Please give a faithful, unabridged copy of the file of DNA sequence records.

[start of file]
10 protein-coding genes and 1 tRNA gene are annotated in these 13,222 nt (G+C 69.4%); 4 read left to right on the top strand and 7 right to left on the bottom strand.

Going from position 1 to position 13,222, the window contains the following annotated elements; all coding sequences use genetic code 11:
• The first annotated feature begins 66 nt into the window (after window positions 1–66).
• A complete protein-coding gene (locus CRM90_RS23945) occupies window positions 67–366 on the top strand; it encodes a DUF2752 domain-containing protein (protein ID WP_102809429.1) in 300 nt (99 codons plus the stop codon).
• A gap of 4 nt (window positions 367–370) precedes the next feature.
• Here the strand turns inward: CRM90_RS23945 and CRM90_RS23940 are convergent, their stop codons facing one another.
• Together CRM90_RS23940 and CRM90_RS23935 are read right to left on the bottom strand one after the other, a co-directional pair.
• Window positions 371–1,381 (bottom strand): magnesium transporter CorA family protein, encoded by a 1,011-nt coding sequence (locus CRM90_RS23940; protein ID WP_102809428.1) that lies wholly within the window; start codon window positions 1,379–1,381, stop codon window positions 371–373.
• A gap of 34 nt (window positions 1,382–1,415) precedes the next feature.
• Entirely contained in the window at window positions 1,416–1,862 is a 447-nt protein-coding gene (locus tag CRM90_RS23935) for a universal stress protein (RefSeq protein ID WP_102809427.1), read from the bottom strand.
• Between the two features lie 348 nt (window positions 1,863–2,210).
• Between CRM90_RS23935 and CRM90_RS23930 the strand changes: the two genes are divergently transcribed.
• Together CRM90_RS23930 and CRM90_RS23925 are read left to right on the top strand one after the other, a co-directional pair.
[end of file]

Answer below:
10 protein-coding genes and 1 tRNA gene are annotated in these 13,222 nt (G+C 69.4%); 4 read left to right on the top strand and 7 right to left on the bottom strand.

Going from position 1 to position 13,222, the window contains the following annotated elements; all coding sequences use genetic code 11:
• The first annotated feature begins 66 nt into the window (after window positions 1–66).
• A complete protein-coding gene (locus CRM90_RS23945) occupies window positions 67–366 on the top strand; it encodes a DUF2752 domain-containing protein (protein ID WP_102809429.1) in 300 nt (99 codons plus the stop codon).
• A gap of 4 nt (window positions 367–370) precedes the next feature.
• Here the strand turns inward: CRM90_RS23945 and CRM90_RS23940 are convergent, their stop codons facing one another.
• Together CRM90_RS23940 and CRM90_RS23935 are read right to left on the bottom strand one after the other, a co-directional pair.
• Window positions 371–1,381 (bottom strand): magnesium transporter CorA family protein, encoded by a 1,011-nt coding sequence (locus CRM90_RS23940; protein ID WP_102809428.1) that lies wholly within the window; start codon window positions 1,379–1,381, stop codon window positions 371–373.
• A gap of 34 nt (window positions 1,382–1,415) precedes the next feature.
• Entirely contained in the window at window positions 1,416–1,862 is a 447-nt protein-coding gene (locus tag CRM90_RS23935) for a universal stress protein (RefSeq protein ID WP_102809427.1), read from the bottom strand.
• Between the two features lie 348 nt (window positions 1,863–2,210).
• Between CRM90_RS23935 and CRM90_RS23930 the strand changes: the two genes are divergently transcribed.
• Together CRM90_RS23930 and CRM90_RS23925 are read left to right on the top strand one after the other, a co-directional pair.